Battles & Leaders of the Civil War
THE VICKSBURG CAMPAIGN
VICKSBURG FROM THE NORTH - AFTER THE SURRENDER.
THE VICKSBURG CAMPAIGN (1) BY ULYSSES S. GRANT, GENERAL, U. S. A.
IT is generally regarded as an axiom in war that all great armies moving in an enemy's country should start from a base of supplies, which should be fortified and guarded, and to which the army is to fall back in case of disaster. The first movement looking to Vicksburg and the force defending it as an objective was begun early in November, 1862, and conformed to this axiom. [See map, p. 442.] It followed the line of the Mississippi Central Railroad, with Columbus, Kentucky, as a base, and soon after it started, a cooperating column was moved down the Mississippi River on trans ports, with Memphis as its base. Both these movements failing, the entire Army of the Tennessee was transferred to the neighborhood of Vicksburg, and landed on the opposite or western bank of the river at Milliken's Bend.
The Mississippi flows through a low alluvial bottom many miles in width; and is very tortuous in its course, running to all points of the compass, sometimes within a few miles. This valley is bounded on the east side by a range of high land rising in some places more than two hundred feet above the bottom. At points the river runs up to the bluffs, washing their base. Vicksburg is built on the first high land on the eastern bank below Memphis, and four hundred miles from that place by the windings of the river.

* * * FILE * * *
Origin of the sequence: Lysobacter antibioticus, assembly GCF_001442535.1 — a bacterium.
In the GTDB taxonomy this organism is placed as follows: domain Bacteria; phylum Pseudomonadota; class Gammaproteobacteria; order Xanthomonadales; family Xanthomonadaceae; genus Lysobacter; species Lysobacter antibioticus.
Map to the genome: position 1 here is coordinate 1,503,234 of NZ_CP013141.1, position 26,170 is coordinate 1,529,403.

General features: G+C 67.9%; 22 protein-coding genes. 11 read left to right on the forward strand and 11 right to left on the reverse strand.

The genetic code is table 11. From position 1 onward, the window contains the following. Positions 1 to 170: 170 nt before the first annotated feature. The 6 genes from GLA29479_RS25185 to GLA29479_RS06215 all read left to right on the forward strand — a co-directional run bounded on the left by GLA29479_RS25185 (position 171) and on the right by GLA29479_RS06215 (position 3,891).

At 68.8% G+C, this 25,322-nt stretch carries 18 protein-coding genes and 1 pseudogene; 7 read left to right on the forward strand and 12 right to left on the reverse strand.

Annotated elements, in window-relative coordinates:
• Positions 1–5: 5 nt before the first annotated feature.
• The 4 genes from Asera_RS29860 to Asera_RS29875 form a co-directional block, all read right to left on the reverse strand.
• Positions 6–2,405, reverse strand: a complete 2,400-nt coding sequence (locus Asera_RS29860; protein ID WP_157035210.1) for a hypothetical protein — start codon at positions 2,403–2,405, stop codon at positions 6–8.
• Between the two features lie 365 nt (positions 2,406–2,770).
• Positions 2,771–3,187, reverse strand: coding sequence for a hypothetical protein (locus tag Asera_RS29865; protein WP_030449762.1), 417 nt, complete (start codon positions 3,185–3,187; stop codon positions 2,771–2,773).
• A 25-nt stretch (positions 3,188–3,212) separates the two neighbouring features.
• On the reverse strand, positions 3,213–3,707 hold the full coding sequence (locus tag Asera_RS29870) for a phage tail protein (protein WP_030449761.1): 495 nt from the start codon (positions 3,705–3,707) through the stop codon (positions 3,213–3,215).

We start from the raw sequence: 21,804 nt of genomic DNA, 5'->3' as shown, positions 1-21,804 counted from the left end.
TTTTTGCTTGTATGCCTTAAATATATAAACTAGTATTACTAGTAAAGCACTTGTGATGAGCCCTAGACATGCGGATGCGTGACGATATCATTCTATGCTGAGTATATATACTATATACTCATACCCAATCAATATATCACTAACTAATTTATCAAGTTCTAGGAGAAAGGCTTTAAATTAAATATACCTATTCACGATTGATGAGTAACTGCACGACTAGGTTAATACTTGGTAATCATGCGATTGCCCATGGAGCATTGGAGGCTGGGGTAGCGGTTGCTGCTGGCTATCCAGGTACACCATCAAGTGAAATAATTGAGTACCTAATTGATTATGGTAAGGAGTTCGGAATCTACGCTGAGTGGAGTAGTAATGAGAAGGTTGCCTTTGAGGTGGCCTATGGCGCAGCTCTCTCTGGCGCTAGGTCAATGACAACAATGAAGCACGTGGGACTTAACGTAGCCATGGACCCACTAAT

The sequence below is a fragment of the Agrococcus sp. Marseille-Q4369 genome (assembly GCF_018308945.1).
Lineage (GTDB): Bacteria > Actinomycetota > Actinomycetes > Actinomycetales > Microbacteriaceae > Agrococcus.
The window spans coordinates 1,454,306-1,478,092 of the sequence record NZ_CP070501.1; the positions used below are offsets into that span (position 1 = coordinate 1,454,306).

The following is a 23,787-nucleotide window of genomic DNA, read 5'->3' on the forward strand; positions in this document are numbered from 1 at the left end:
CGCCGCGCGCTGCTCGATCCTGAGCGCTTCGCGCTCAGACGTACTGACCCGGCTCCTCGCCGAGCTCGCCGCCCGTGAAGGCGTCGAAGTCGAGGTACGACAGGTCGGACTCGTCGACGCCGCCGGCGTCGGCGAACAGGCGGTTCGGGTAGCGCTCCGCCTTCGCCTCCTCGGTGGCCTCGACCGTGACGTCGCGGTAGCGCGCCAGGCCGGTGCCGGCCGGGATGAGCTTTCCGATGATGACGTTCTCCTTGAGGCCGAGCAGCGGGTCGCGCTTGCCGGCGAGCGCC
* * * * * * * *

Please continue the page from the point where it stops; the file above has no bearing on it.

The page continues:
The winter of 1862-63 was unprecedented for continuous high water in the Mississippi, and months were spent in ineffectual efforts to reach high land above Vicksburg from which we could operate against that stronghold, and in making artificial waterways through which a fleet might pass, avoiding the batteries to the south of the town, in case the other efforts should fail.
In early April, 1863, the waters of the Mississippi having receded sufficiently to make it possible to march an army across the peninsula opposite
(1)"Personal Memoirs of U. S. Grant." Copyright, 1884, by U. S. Grant.